Rothbard of CFACT disagrees that Christmas trees, real or artificial, pose an ecological threat. Instead, he sees the whole debate as part of the environmental left's desire to make Americans feel guilty about their high standard of living. "Since environmentalists believe that artificial plastic trees are verboten because of their petrochemical roots, maybe the best way for us to celebrate a truly earth-friendly Yuletide would be to gather in the chilly corners of our solar-powered huts, feast on a meal of soy figgy pudding, and exchange nothing but resolutions about how we'll do more environmental penance in the year to come," Rothbard said. "Maybe it's no surprise the Grinch was colored green," he added, referring to the villain in children's Christmas classic "How the Grinch Stole Christmas."

Noting that an estimated 18 people can live off the amount of oxygen produced by one acre of Christmas trees, Rothbard touted the ecological benefits of the evergreens. "Christmas tree farmers, like virtually all other professional farmers, use agricultural chemicals in a careful and prudent manner and Christmas tree recycling has become the norm in virtually all American communities," Rothbard said. "Even the environmental publications like the San Diego Earth Times have pointed out that mulch from an abundance of recycled Christmas trees 'provide an aromatic ground cover that reduces soil erosion and deters weed growth,'" he added.

It is estimated that about 60 percent of U.S. homes displaying Christmas trees use the artificial variety. About 23 million real trees were sold in 2004, according to the National Christmas Tree Association.


In his new book, Jonathon Porritt dresses up a demand for austerity in the language of environmentalism

Review of Jonathon Porritt: "Capitalism: As If The World Matters", Earthscan, 2005

Porritt argues that humanity faces two conflicting imperatives: a biological imperative to limit consumption growth and a political imperative to raise living standards. But he does not see the two as equally valid. On the contrary, biology is a first order imperative, which is determined by laws of nature and non-negotiable. In contrast, the political imperative is only a 'second order aspiration'. For Porritt the protection of nature is more important than raising human living standards.

Yet as the book draws towards a conclusion it becomes clear why Porritt doesn't explicitly call for lower consumption. From a pragmatic perspective it is far easier to sell his approach, which is essentially austerity-lite, than to explicitly demand lower living standards. 'Rather than "consume less", the thrust of any new debate here is likely to be "consume wisely" for the foreseeable future. That may not be sufficient, but it's all that would appear to be manageable right now in terms of mainstream political responses to capitalist economies.' So he poses the argument in terms of the need for a better quality of growth that, at least implicitly, can mean reducing consumption for all but the poorest.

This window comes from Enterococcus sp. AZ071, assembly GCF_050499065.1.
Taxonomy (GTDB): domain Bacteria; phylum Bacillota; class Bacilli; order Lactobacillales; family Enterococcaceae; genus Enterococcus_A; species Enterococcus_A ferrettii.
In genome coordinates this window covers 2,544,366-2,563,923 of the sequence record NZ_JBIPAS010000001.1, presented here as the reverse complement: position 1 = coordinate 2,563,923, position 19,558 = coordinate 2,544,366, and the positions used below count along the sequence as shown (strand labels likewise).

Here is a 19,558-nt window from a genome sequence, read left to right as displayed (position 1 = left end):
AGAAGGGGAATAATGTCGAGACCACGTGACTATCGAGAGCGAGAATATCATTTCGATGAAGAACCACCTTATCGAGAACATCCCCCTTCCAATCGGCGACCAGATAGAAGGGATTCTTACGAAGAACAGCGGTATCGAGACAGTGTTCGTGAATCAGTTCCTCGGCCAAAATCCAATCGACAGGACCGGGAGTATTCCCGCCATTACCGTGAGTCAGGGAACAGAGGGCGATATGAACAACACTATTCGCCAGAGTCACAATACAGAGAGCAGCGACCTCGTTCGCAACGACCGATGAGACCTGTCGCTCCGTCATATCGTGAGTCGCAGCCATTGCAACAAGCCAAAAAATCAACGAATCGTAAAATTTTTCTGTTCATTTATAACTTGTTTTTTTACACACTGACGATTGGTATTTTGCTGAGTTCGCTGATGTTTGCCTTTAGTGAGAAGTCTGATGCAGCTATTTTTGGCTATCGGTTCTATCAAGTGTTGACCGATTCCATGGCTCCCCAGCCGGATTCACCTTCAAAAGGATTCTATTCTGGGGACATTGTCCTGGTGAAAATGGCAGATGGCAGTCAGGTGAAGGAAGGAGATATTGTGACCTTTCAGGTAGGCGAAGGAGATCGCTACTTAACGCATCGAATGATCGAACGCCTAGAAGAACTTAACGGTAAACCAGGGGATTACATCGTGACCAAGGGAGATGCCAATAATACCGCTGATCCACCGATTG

But is Porritt's initial premise, that there are natural limits on human activity, correct? He proudly proclaims that 'it's the science of sustainability that provides the rock-solid foundations upon which the structures of sustainable development are now being raised' (original emphasis). But the scientific arguments he marshals are far too skimpy to justify such a grandiose claim. They boil down to little more than that the Earth is a relatively small place. As a result, he argues, humans need to limit their activity to avoid using up resources or overloading it with waste.

His most sophisticated attempt to argue the point is based on the work of Nicholas Georgescu-Roegen, a Romanian-American twentieth-century economist. Georgescu-Roegen argued that, based on the laws of thermodynamics, the amount of energy in a closed system such as the Earth is finite. Therefore there must be limits on energy use in particular and economic growth in general. But as Porritt later concedes, the Earth is not a closed system since it receives energy from the Sun. In fact, about 10,000 times as much solar energy flows into the Earth every year as the total amount of energy used by the whole of humankind.